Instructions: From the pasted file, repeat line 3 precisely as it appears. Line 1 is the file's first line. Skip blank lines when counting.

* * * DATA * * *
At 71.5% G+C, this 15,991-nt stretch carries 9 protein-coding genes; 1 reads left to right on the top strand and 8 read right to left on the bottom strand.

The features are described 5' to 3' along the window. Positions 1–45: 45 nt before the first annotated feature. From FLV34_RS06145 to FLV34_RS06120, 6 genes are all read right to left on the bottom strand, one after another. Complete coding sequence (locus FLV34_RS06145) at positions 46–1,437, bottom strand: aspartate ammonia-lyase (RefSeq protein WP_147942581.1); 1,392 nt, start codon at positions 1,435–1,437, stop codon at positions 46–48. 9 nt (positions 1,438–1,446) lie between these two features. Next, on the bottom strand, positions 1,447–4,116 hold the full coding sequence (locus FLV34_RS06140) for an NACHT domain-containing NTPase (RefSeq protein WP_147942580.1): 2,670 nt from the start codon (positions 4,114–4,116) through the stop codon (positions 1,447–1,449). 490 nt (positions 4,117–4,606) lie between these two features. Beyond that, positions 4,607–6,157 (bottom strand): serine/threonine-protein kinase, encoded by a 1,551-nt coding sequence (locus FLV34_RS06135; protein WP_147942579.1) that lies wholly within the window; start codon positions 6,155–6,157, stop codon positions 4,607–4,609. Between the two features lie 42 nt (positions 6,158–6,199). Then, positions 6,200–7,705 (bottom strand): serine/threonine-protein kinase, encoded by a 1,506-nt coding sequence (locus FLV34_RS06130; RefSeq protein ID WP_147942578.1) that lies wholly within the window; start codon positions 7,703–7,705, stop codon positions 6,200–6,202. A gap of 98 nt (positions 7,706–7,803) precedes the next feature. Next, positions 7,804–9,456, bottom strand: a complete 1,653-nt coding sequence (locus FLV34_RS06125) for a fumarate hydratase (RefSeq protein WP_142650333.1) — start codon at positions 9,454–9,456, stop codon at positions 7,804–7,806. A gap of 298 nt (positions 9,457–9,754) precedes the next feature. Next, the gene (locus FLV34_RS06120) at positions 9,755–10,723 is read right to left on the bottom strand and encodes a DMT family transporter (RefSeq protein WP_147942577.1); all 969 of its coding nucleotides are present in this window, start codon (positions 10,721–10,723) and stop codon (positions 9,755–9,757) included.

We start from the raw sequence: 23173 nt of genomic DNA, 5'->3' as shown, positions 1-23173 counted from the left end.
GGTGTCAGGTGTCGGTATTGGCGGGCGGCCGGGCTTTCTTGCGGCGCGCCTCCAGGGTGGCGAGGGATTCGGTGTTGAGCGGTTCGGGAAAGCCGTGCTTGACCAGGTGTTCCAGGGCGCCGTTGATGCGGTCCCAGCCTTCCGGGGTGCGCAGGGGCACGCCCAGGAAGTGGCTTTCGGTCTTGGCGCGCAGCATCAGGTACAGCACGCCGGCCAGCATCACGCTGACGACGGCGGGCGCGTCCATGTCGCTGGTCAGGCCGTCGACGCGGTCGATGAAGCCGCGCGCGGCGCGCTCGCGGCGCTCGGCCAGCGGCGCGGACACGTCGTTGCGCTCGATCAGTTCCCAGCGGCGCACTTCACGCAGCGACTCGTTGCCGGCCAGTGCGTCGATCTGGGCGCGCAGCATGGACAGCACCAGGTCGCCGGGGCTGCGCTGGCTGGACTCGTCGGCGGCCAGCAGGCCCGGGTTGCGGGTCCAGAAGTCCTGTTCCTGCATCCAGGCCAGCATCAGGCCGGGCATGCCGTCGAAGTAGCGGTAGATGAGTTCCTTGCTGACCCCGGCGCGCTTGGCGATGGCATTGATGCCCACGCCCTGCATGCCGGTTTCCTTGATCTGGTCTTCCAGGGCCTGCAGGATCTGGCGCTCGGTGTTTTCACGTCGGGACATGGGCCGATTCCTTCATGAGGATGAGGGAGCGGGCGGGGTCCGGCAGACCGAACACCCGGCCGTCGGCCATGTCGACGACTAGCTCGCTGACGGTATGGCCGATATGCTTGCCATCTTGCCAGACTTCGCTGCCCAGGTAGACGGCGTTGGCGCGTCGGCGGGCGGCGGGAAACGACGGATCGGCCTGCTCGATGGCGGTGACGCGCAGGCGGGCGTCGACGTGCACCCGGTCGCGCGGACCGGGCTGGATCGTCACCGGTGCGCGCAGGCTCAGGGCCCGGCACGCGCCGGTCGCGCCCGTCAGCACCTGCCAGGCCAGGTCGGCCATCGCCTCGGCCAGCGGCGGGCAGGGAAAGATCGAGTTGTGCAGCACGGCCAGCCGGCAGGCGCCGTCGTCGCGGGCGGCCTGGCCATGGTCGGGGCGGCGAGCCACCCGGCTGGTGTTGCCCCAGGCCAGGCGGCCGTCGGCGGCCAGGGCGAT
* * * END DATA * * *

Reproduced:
We start from the raw sequence: 23173 nt of genomic DNA, 5'->3' as shown, positions 1-23173 counted from the left end.